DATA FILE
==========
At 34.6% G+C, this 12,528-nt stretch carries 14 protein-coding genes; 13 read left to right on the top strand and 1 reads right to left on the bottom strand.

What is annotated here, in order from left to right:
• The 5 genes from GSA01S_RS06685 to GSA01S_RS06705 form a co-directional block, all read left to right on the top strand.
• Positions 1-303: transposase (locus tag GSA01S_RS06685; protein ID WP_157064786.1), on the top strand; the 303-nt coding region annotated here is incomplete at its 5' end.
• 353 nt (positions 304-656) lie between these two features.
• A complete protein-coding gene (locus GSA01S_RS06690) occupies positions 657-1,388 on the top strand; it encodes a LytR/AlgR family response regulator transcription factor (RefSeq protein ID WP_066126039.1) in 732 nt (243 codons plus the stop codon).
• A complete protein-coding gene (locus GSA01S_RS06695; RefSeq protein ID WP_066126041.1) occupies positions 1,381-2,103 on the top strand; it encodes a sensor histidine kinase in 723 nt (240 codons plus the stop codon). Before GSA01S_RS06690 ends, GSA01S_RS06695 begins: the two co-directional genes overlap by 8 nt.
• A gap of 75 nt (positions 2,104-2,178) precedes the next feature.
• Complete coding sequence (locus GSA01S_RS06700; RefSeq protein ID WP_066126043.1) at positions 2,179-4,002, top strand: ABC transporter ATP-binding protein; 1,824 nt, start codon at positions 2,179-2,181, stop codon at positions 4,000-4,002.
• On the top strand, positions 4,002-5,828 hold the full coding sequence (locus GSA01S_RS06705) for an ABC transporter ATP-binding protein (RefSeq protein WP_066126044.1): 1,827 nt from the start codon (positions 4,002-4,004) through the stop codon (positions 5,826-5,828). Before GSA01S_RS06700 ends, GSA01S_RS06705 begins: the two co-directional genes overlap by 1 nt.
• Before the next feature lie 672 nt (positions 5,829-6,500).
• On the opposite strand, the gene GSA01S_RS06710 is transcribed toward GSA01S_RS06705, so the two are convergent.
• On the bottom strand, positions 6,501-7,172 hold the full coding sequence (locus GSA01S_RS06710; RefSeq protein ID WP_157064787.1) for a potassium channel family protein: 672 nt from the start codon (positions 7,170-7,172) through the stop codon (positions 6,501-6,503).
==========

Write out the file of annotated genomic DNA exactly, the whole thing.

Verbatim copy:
At 34.6% G+C, this 12,528-nt stretch carries 14 protein-coding genes; 13 read left to right on the top strand and 1 reads right to left on the bottom strand.

What is annotated here, in order from left to right:
• The 5 genes from GSA01S_RS06685 to GSA01S_RS06705 form a co-directional block, all read left to right on the top strand.
• Positions 1-303: transposase (locus tag GSA01S_RS06685; protein ID WP_157064786.1), on the top strand; the 303-nt coding region annotated here is incomplete at its 5' end.
• 353 nt (positions 304-656) lie between these two features.
• A complete protein-coding gene (locus GSA01S_RS06690) occupies positions 657-1,388 on the top strand; it encodes a LytR/AlgR family response regulator transcription factor (RefSeq protein ID WP_066126039.1) in 732 nt (243 codons plus the stop codon).
• A complete protein-coding gene (locus GSA01S_RS06695; RefSeq protein ID WP_066126041.1) occupies positions 1,381-2,103 on the top strand; it encodes a sensor histidine kinase in 723 nt (240 codons plus the stop codon). Before GSA01S_RS06690 ends, GSA01S_RS06695 begins: the two co-directional genes overlap by 8 nt.
• A gap of 75 nt (positions 2,104-2,178) precedes the next feature.
• Complete coding sequence (locus GSA01S_RS06700; RefSeq protein ID WP_066126043.1) at positions 2,179-4,002, top strand: ABC transporter ATP-binding protein; 1,824 nt, start codon at positions 2,179-2,181, stop codon at positions 4,000-4,002.
• On the top strand, positions 4,002-5,828 hold the full coding sequence (locus GSA01S_RS06705) for an ABC transporter ATP-binding protein (RefSeq protein WP_066126044.1): 1,827 nt from the start codon (positions 4,002-4,004) through the stop codon (positions 5,826-5,828). Before GSA01S_RS06700 ends, GSA01S_RS06705 begins: the two co-directional genes overlap by 1 nt.
• Before the next feature lie 672 nt (positions 5,829-6,500).
• On the opposite strand, the gene GSA01S_RS06710 is transcribed toward GSA01S_RS06705, so the two are convergent.
• On the bottom strand, positions 6,501-7,172 hold the full coding sequence (locus GSA01S_RS06710; RefSeq protein ID WP_157064787.1) for a potassium channel family protein: 672 nt from the start codon (positions 7,170-7,172) through the stop codon (positions 6,501-6,503).